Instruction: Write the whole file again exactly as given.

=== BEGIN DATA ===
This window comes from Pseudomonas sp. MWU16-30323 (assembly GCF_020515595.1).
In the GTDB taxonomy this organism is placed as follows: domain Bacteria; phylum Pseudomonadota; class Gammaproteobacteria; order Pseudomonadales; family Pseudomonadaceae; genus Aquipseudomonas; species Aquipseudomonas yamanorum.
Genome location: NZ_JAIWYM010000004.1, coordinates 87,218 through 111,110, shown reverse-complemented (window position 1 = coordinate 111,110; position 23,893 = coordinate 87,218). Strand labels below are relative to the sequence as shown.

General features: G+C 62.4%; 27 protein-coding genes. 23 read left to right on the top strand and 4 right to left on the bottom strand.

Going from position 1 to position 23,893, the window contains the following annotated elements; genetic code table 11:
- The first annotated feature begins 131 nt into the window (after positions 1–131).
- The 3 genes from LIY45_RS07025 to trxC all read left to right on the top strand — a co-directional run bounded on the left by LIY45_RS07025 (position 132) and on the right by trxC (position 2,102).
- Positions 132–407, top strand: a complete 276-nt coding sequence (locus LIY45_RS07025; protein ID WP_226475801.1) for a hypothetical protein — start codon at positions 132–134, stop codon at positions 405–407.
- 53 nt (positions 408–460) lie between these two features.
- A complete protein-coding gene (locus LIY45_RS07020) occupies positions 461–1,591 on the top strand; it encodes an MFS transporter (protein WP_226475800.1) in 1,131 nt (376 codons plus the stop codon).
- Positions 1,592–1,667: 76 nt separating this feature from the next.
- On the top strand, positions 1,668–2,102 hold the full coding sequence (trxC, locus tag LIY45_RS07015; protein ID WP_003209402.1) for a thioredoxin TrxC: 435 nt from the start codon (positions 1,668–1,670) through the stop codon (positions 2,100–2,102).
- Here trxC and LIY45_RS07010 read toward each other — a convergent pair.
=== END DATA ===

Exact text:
This window comes from Pseudomonas sp. MWU16-30323 (assembly GCF_020515595.1).
In the GTDB taxonomy this organism is placed as follows: domain Bacteria; phylum Pseudomonadota; class Gammaproteobacteria; order Pseudomonadales; family Pseudomonadaceae; genus Aquipseudomonas; species Aquipseudomonas yamanorum.
Genome location: NZ_JAIWYM010000004.1, coordinates 87,218 through 111,110, shown reverse-complemented (window position 1 = coordinate 111,110; position 23,893 = coordinate 87,218). Strand labels below are relative to the sequence as shown.

General features: G+C 62.4%; 27 protein-coding genes. 23 read left to right on the top strand and 4 right to left on the bottom strand.

Going from position 1 to position 23,893, the window contains the following annotated elements; genetic code table 11:
- The first annotated feature begins 131 nt into the window (after positions 1–131).
- The 3 genes from LIY45_RS07025 to trxC all read left to right on the top strand — a co-directional run bounded on the left by LIY45_RS07025 (position 132) and on the right by trxC (position 2,102).
- Positions 132–407, top strand: a complete 276-nt coding sequence (locus LIY45_RS07025; protein ID WP_226475801.1) for a hypothetical protein — start codon at positions 132–134, stop codon at positions 405–407.
- 53 nt (positions 408–460) lie between these two features.
- A complete protein-coding gene (locus LIY45_RS07020) occupies positions 461–1,591 on the top strand; it encodes an MFS transporter (protein WP_226475800.1) in 1,131 nt (376 codons plus the stop codon).
- Positions 1,592–1,667: 76 nt separating this feature from the next.
- On the top strand, positions 1,668–2,102 hold the full coding sequence (trxC, locus tag LIY45_RS07015; protein ID WP_003209402.1) for a thioredoxin TrxC: 435 nt from the start codon (positions 1,668–1,670) through the stop codon (positions 2,100–2,102).
- Here trxC and LIY45_RS07010 read toward each other — a convergent pair.